Our annual family gathering was smaller this year than in the past.
Some family from New Jersey didn’t come south this year, a brother-in-law went to his children and one son-in-law and a grandchild were in Detroit for a family affair and to watch the Detroit Lions get whipped by Green Bay. (Who would voluntarily leave Florida and go to Detroit in cold weather?)
On the other hand, we had our neighbors join us with their four-year old, and the cousins ranging in age from four to 23 were demonstrating their mutual friendship in addition to their being related and the house was filled with a consonance of happy noise. Close friends joined us for dessert and coffee. Chipper, the beautiful Golden Lab, learned that going down a spiral staircase was not easy; his nose was sniffing and investigating each nook in the house.
Joan and I are each growing older, chronologically at the same pace. But I am feeling the limitations to a far greater extent. She hasn’t changed that much since I met her and fell in love over 55 years ago. She has the strength (mental and physical) and athleticism that has been present throughout the years; she is still able to induce a “WOW” when she walks into a room. I, on the other hand, have arthritis, have lost much muscle tone, cannot open a bottle top and have difficulty in lifting stuff. In short, I feel age creeping up and am decidedly not happy about it.
One of the things about which I feel poorly is that I wasn’t any help to Joan as she schlepped groceries from the supermarket, spend two days stirring and folding and baking and roasting her usual masterpiece of a Thanksgiving dinner while I snuck garlic-soaked olives and cheese.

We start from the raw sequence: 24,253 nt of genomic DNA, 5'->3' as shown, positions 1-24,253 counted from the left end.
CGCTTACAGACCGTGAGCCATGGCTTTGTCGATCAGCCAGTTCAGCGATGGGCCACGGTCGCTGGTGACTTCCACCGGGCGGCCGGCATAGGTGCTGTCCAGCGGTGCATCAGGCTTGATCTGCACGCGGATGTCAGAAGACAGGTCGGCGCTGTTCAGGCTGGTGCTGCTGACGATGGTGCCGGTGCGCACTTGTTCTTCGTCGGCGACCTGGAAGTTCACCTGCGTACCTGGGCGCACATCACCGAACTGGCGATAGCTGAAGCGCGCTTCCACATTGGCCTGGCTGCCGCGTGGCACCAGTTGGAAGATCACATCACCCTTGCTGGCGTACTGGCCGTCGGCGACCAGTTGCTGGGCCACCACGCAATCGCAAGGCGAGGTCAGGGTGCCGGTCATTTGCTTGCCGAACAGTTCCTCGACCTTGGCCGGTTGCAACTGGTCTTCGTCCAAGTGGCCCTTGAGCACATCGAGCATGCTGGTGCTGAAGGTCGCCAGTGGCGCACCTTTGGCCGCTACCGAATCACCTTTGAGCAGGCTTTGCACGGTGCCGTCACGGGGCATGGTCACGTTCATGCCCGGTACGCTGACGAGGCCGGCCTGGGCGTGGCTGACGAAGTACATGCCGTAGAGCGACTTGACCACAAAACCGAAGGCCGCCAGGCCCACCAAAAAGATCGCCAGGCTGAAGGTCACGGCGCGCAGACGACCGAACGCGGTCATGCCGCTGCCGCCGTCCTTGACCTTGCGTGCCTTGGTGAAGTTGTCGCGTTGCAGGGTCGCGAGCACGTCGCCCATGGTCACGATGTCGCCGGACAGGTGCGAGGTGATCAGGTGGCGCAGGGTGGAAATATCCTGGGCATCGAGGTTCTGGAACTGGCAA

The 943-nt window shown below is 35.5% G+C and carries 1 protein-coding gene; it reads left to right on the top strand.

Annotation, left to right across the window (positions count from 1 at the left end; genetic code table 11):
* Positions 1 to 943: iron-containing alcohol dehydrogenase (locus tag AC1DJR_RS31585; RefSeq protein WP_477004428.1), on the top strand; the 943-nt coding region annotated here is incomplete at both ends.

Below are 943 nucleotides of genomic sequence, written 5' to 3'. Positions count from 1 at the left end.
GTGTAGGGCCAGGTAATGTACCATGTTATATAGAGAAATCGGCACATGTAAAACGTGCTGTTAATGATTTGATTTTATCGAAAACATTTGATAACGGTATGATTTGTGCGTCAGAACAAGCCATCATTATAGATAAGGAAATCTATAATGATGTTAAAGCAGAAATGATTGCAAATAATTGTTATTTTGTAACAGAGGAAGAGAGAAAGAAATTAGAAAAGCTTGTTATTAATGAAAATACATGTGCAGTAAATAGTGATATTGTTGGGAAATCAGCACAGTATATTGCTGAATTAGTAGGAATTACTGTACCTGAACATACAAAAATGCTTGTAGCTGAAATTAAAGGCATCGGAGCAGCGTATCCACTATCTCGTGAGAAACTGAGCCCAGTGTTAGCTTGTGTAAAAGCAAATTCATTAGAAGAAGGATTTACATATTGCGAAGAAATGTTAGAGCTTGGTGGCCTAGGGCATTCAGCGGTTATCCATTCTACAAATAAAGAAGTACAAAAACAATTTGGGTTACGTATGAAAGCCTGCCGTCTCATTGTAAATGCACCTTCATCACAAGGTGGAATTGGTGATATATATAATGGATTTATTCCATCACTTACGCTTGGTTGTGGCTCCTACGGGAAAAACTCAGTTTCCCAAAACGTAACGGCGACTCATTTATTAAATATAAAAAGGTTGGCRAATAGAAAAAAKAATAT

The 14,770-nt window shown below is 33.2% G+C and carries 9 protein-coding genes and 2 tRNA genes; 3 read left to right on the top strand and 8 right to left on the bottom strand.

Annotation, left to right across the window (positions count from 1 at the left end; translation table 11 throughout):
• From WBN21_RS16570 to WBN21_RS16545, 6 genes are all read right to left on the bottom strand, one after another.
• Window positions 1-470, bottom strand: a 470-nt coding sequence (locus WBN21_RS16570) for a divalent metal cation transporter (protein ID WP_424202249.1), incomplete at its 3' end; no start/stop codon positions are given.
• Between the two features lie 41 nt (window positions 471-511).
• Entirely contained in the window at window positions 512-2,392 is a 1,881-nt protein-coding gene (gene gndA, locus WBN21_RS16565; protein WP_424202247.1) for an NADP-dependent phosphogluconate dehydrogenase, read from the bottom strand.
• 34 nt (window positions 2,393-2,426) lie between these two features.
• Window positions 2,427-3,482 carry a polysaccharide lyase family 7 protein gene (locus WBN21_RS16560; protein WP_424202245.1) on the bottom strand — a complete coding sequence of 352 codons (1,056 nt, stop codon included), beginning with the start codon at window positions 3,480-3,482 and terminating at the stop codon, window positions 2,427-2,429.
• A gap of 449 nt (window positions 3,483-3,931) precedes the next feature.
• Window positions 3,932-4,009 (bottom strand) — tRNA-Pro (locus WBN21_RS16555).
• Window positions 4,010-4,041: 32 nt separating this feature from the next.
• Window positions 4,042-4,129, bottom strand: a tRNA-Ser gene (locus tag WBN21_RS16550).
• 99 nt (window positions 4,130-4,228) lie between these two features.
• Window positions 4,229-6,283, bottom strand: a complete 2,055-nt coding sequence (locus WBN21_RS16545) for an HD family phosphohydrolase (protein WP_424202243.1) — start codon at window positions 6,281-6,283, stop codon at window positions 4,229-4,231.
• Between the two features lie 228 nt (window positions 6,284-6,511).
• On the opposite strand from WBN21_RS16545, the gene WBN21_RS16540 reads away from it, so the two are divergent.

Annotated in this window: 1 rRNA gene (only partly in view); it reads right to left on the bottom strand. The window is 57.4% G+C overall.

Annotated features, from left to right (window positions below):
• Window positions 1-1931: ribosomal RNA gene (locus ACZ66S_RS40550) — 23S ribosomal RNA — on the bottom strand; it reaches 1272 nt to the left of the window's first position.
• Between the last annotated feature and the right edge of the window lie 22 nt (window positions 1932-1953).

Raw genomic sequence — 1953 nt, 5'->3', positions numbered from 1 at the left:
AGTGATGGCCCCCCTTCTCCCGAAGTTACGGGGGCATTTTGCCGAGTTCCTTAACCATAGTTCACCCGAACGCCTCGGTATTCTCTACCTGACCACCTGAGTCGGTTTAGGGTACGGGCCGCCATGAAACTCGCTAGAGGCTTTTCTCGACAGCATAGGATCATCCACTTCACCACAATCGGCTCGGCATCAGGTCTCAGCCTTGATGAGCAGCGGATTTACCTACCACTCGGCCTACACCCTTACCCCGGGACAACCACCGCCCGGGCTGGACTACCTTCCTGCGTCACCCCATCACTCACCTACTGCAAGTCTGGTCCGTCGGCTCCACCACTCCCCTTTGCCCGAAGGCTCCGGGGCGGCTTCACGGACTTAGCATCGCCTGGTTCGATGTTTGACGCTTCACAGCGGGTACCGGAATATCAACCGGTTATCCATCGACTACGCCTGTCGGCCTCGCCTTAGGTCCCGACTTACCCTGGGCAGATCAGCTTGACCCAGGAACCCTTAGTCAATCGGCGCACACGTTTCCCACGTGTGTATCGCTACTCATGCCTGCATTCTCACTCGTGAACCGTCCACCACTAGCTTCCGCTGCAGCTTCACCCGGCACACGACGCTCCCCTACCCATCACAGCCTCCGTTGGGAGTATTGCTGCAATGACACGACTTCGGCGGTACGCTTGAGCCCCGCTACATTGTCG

Toward the end of the afternoon-evening, I was thinking, in the works of President Kennedy, that it was time for the torch to be passed to the new generation, that from now on, we would gather at one of their homes and, while we would bring a pie or two, the bulk of the meal would be awaiting us: turkey, stuffing, sweet potatoes, mashed potato pie, green beans and fried onions, maybe corn pudding.
Then one grandchild announced that she loved her Grandma’s Thanksgiving, another said that, as he grew older, he appreciated the food more and more and that Grandma was the greatest, and then a third grandchild announced that we were the favorite grandparents and that we were loved. Finally the children and grandchildren took upon themselves the task of much cleaning up, taking the trash to the curb.
When everyone gathered at the front door to leave, we each received tight hugs and murmured, “Thank you” and “I love you so much” from children and grandchildren. And each hug and kiss and expression of love brought strength to Joan and to me.
Maybe one more year until the torch passes.